The last issue of the scientific journal Environmental Science and Technology contains a paper on the learnings from the NordicPATH project. The paper, written by NILU, presents some of the results of using low-cost air monitoring sensors in our Urban Living Lab in Kristiansand (Norway) as part of the project activities. Here is the paper abstract:
“Conventional monitoring systems for air quality, such as reference stations, provide reliable pollution data in urban settings but only at relatively low spatial density. This study explores the potential of low-cost sensor systems (LCSs) deployed at homes of residents to enhance the monitoring of urban air pollution caused by residential wood burning. We established a network of 28 Airly (Airly-GSM-1, SP. Z o.o., Poland) LCSs in Kristiansand, Norway, over two winters (2021–2022). To assess performance, a gravimetric Kleinfiltergerät measured the fine particle mass concentration (PM2.5) in the garden of one participant’s house for 4 weeks. Results showed a sensor-to-reference correlation equal to 0.86 for raw PM2.5 measurements at daily resolution (bias/RMSE: 9.45/11.65 μg m–3). High-resolution air quality maps at a 100 m resolution were produced by combining the output of an air quality model (uEMEP) using data assimilation techniques with the network data that were corrected and calibrated by using a proposed five-step network data processing scheme. Leave-one-out cross-validation demonstrated that data assimilation reduced the model’s RMSE, MAE, and bias by 44–56, 38–48, and 41–52%, respectively.”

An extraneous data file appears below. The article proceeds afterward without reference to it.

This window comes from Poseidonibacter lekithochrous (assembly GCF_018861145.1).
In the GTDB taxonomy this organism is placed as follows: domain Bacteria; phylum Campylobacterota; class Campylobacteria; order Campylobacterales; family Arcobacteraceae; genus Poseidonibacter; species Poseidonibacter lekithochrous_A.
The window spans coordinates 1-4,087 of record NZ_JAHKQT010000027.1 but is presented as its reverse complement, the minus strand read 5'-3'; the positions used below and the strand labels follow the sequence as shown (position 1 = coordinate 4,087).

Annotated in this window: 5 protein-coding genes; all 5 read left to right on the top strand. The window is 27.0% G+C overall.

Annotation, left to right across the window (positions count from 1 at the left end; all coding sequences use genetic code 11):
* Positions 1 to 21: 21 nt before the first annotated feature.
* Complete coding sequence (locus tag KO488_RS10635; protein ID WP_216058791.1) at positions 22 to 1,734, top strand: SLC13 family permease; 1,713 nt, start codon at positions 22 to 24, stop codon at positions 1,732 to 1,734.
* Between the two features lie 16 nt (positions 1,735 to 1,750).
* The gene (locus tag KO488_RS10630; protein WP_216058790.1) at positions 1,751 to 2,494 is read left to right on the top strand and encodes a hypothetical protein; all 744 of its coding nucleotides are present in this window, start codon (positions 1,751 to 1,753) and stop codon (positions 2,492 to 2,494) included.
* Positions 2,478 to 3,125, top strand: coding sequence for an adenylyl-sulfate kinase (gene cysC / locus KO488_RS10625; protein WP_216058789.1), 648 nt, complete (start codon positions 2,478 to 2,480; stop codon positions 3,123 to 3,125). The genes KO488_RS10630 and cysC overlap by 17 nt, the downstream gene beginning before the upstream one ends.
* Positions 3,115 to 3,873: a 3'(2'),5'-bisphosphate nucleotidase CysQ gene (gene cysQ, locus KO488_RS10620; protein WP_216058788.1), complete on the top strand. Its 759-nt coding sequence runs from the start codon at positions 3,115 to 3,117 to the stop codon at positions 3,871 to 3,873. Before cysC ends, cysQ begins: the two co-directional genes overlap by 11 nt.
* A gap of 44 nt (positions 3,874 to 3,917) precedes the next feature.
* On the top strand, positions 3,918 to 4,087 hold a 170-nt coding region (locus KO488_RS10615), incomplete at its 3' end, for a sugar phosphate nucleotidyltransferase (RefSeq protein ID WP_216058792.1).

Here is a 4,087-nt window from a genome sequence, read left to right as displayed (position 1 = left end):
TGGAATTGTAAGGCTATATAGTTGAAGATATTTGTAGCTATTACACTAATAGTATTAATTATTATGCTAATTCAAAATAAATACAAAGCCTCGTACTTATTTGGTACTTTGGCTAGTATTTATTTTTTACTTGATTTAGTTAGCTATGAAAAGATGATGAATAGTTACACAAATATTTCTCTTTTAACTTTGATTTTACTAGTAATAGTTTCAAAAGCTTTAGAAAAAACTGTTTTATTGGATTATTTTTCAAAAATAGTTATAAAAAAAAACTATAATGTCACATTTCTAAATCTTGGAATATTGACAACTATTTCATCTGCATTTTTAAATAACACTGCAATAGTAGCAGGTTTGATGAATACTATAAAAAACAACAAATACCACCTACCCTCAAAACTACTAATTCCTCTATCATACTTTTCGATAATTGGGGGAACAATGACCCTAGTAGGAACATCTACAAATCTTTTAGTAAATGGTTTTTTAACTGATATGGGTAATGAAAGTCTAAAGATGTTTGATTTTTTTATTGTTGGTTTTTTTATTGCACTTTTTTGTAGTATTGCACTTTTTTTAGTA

Here, you can read the full paper.